Some 2.3m children in the UK are living “materially deprived” lives but are not included in official Government statistics on poverty, according to a report published today.
This figure would double the 2.3m children currently classed as living in poverty, under the official measure of having a household income less than 60 per cent the median average.
The report from think-tank Policy Exchange says that the existing financial threshold fails to take into account the impact on a child’s life of issues like quality of housing, educational standards and whether he or she has been in the care system.
Work and Pensions Secretary Iain Duncan Smith is already consulting on a new measure of child poverty, to end the exclusive focus on income levels and reflect other aspects of what it means to grow up experiencing deep disadvantage.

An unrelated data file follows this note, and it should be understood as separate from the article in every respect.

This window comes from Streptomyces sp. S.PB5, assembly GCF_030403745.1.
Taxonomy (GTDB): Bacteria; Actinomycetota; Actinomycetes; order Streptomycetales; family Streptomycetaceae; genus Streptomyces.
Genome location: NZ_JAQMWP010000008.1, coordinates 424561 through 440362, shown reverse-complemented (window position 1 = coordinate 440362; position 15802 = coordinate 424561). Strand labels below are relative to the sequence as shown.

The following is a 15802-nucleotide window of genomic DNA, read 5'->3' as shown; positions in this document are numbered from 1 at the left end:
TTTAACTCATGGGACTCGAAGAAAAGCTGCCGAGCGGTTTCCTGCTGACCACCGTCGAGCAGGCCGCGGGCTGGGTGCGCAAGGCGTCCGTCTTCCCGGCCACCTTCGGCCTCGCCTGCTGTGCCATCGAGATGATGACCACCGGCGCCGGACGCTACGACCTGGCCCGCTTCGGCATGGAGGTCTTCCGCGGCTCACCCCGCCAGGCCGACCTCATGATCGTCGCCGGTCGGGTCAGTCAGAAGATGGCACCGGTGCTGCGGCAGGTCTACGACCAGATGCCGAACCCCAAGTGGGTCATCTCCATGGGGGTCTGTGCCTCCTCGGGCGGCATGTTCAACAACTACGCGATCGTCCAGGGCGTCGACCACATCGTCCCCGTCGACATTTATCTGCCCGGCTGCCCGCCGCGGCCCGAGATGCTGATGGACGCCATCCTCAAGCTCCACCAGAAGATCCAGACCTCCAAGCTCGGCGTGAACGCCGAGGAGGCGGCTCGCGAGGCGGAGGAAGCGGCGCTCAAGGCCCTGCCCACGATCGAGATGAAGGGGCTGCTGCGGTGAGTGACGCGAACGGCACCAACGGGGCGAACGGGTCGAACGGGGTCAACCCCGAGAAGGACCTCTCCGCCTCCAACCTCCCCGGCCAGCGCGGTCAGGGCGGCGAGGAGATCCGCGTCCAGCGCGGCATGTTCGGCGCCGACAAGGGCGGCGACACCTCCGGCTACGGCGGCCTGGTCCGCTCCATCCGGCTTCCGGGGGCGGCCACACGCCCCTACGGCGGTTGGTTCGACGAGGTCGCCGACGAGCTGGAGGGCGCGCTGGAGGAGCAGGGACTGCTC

Policy Exchange head of economics and social policy Matthew Oakley said the new measure should include factors including whether children are themselves parents; whether they live in temporary or poor-quality accommodation; if the family has unsustainable debts; and if the child has been taken into care, has criminal convictions or low educational attainment.
Today’s report recommended the introduction of a new Child Poverty Bill to replace the Child Poverty Act 2010, which commits the Government to ending child poverty. The new bill would measure social poverty as well as household income.
“The current measure of child poverty needs changing,” said Mr Oakley. “Simply assessing whether a child is in poverty on the basis of household income fails to take into consideration a number of serious issues. It leads us to think we are improving outcomes for children when in fact they can still be living severely deprived lives.”